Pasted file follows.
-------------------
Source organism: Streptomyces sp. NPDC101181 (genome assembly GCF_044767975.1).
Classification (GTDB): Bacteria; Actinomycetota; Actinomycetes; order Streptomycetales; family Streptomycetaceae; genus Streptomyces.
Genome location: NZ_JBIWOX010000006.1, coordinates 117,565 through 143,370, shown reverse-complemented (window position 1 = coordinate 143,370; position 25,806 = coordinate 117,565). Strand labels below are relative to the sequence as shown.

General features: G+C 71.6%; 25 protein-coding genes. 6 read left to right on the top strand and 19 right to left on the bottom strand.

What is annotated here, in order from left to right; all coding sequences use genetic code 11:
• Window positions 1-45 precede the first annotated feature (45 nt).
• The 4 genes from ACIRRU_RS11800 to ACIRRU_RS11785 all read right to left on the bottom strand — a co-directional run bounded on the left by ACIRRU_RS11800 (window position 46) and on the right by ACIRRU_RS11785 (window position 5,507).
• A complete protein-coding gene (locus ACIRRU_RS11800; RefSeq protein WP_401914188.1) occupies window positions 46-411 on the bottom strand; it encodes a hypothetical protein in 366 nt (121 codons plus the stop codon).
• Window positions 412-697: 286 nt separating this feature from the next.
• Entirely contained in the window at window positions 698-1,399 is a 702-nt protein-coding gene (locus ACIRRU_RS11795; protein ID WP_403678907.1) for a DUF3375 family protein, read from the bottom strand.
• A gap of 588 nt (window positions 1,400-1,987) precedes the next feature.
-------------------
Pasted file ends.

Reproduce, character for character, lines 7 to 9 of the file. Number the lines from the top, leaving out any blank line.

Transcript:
• The 4 genes from ACIRRU_RS11800 to ACIRRU_RS11785 all read right to left on the bottom strand — a co-directional run bounded on the left by ACIRRU_RS11800 (window position 46) and on the right by ACIRRU_RS11785 (window position 5,507).
• A complete protein-coding gene (locus ACIRRU_RS11800; RefSeq protein WP_401914188.1) occupies window positions 46-411 on the bottom strand; it encodes a hypothetical protein in 366 nt (121 codons plus the stop codon).
• Window positions 412-697: 286 nt separating this feature from the next.